Margie-from-video

You may have noticed something new going on in the sanctuary over by the foyer sliding doors. We now have another way to share personal information. The idea for the new Joys and Concerns Board was conceived by the Pastoral Assistants, refined and designed by PA Linda Mikell and Ed Mikell and constructed by Mike Serie. It has been in place for the last 6 or 8 weeks and people have been using it!
Many Unitarian Universalist congregations include a time during their Sunday services when people can speak out loud in community about something that is going on for them--something wonderful (an accomplishment, a milestone, a birth, a wedding, an opportunity, a new job, an encounter with beauty or joy) or something painful (a failure or loss, a distressing diagnosis, a financial blow, a death, a separation or divorce). Sometimes spoken Joys and Concerns in the context of a worship service can be very moving and very effective at strengthening the bonds of community, but there are definite downsides to the practice (as you might easily imagine) and UU experts in welcoming and growth agree that this kind of sharing can seem exclusive to newcomers. UUFSB has experimented on several occasions with spoken sharing, but it never “took,” for good or for ill.
So how do we make it easy for people to share with others what is going on in their lives, to invite others to join in celebration or sorrow, to ask for a high-5 or help? Well, we often begin meetings with a check-in. Sharing Circle gatherings and groups like the Men’s Group focus on our stories. The Unicorn brings us news of deaths and other passages. But, truth be told, we don’t really have a lot of avenues for exchanging the gifts of being real with one another.
This Joys and Concerns Board is a new vehicle for personal connecting (not for politics, social issues or jokes). Tell your community what you are carrying and, in so doing, share your joy or your burden with people who care about your success and wellbeing. The instructions say that anonymity is OK—and it is—but I encourage you to include your name. The more we risk telling the truth about our lives, the more we learn about one another, the more we reach out in concern and celebration, The more mutual trust builds and the stronger we become.
The Pastoral Assistants and I will be monitoring the Board and, when it seems like it might be helpful, responding to notes. When we gather for our monthly meeting, we will remove notes that have been up there for a while and read them out loud. Then we will lay our hands on them and say together these words by Becca Reynolds: “May love permeate your every heartbeat. May faith guide your every step. May truth and compassion be your Eternal travelling companions and may a deep, abiding Spirit rest joyously in your every waking wish and your every resting dream.” This will be the prayer we send into the web of our community.
The heart of Justice is the stories we tell and the compassion with which we meet them.            

Fondly, 

MARGIE

Meg Riley, Senior Minister of the Church of the Larger Fellowship, our largest congregation (http://clf.uua.org/#), wrote this for the April edition of Quest for Meaning, the CLF monthly for religious liberals (www.QuestForMeaning.org). I cried when I read it, because I have had this experience myself and have heard many similar stories over the years. I offer you this edited version of Meg’s story, one sweet articulation of the Easter story, the story of how we die and how, in various ways, we never really do.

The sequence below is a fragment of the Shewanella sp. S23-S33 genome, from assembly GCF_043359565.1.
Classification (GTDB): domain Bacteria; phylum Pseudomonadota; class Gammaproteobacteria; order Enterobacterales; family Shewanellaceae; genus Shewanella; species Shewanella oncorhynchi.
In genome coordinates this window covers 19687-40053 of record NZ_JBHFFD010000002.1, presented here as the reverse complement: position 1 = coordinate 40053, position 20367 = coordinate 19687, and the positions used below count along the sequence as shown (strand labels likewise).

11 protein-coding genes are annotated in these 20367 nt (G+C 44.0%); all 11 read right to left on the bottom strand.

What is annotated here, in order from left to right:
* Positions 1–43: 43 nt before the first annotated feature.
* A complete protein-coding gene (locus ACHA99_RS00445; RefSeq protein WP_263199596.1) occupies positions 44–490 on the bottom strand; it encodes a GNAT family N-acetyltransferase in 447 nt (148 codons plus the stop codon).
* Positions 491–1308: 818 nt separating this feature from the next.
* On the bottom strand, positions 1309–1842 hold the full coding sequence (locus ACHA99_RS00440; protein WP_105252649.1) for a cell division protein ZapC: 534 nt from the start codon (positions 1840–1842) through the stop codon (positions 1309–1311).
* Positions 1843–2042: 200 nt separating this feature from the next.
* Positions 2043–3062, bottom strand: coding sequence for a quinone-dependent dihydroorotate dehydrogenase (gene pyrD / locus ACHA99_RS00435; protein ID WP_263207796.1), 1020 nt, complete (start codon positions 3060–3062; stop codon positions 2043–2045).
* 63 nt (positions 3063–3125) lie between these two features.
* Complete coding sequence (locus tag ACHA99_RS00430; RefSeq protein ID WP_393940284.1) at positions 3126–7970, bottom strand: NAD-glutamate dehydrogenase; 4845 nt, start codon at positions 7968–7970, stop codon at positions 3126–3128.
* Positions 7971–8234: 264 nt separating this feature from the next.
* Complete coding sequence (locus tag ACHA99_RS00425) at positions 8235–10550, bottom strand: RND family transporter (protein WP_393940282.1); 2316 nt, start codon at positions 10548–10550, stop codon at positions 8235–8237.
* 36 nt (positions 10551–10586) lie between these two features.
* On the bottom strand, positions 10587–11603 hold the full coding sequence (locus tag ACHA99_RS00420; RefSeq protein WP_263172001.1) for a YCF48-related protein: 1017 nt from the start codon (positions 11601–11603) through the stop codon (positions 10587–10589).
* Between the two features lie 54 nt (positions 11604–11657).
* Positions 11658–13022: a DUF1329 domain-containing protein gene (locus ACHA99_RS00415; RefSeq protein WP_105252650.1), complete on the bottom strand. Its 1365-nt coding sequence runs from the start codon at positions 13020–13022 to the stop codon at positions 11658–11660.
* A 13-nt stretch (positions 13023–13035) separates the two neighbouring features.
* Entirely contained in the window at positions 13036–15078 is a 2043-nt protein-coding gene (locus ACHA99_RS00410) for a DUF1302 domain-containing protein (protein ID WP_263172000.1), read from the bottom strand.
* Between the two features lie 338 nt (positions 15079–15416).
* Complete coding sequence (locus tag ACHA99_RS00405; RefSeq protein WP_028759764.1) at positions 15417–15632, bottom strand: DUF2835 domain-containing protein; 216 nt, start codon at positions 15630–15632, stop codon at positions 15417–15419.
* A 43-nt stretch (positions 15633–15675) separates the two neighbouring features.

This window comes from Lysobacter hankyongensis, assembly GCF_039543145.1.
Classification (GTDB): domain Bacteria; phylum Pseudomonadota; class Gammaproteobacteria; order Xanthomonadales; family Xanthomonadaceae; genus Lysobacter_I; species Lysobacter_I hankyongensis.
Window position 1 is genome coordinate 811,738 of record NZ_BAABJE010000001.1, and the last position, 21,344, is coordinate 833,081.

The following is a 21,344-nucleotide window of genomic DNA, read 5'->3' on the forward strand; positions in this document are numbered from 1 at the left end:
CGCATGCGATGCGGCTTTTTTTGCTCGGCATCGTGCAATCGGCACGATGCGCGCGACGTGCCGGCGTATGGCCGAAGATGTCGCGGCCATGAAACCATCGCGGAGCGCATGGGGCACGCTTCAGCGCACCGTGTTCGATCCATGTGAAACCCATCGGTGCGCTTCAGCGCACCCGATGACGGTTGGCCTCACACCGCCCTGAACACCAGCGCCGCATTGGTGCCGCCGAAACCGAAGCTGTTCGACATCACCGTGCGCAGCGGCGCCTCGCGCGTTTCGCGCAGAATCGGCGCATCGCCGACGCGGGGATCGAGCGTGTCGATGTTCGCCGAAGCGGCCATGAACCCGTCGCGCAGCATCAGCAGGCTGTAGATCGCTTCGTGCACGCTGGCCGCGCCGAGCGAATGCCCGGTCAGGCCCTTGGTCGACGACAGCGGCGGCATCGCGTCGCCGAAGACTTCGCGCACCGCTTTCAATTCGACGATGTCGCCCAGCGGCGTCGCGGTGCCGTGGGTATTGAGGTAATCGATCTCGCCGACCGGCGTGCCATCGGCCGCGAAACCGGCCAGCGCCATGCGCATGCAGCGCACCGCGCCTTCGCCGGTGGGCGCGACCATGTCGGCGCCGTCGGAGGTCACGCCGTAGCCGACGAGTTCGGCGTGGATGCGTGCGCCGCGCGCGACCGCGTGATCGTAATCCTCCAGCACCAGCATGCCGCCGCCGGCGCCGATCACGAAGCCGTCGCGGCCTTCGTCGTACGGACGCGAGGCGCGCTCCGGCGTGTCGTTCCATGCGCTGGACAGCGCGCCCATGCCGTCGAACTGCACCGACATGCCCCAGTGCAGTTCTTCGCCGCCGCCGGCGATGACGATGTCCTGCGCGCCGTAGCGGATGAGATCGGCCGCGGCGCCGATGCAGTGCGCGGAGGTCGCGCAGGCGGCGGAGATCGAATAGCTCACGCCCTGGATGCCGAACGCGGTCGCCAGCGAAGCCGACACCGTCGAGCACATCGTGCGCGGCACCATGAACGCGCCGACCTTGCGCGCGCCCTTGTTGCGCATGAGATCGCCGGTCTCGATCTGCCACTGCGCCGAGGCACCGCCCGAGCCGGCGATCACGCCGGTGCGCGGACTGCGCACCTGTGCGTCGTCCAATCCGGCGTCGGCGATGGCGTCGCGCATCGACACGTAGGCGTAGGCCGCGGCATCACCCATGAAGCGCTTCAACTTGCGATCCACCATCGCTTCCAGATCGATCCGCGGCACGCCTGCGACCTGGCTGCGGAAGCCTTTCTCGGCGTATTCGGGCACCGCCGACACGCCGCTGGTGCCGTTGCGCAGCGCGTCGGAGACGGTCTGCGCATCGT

That early winter morning, I needed to be at the crematorium. My brother and I touched the white hair, said I love you and Goodbye, cried. Then we slowly pushed our father’s body—lying on its cardboard bed, that body so intimately familiar and yet suddenly so strange—into the big silver oven. […] My brother pushed a black button and I a red one to start the fires burning. […] I knew that my father, the scientist, would be interested in this process, and I cloaked myself in his objectivity. It gave me peace. […] After a while my brother left quietly. I walked, prayed, laughed and cried, stared at that big silver oven door and that thermometer until my witness no longer felt needed. I went to sit outside, for a quiet moment and fresh air. I sat down on a bench and just as I sat, knew with utter clarity that what is gone forever from this earth is only the particularity of my father’s form. Personality, body, mind, sounds, smells, feel—gone. […]  Freed from all this specificity of location, his energy might be anywhere in the universe. I sat very still, grateful, looking out with unfocused eyes into the grey day. 

In the front yard of the house next door, I saw what I thought was one of those big fake grey plastic owls people nail on posts to scare rabbits. This one was in a low branch of a tree, maybe ten feet off the ground. What a funny place to put that, I thought to myself…. [But] as I looked more carefully, I saw an enormous striped wing begin to move slightly. I stared in awe and then, as if in a dream, stood and walked, mouth agape, towards the tree. Dad! The word I spoke aloud came from the depth of my being, through a throat almost closed from astonishment. I stared into a face I knew well, saw a particular glint in that bird’s eye, a glint I never thought to see again, staring back at me. […]  When I got very close to the tree, maybe ten feet away, the red-tailed hawk flew directly in front of me up into the air, soared in a giant circle, flew back to the same tree and landed in a higher branch, looked down. We stared into each other’s face for what felt like eternity. And then peace swept over me, head to foot, every cell of me.

The hawk or, in my case, the mourning dove and the fox, are messengers. They remind us that those whom we have loved well and lost do rise again in memory and that the basic elements and energy of which we are all composed are surely conserved in earth’s continuing creative process. There is much we do not understand. But there are, I believe, messengers.            
Happy Easter, friends, 

MARGIE

Dear Ones,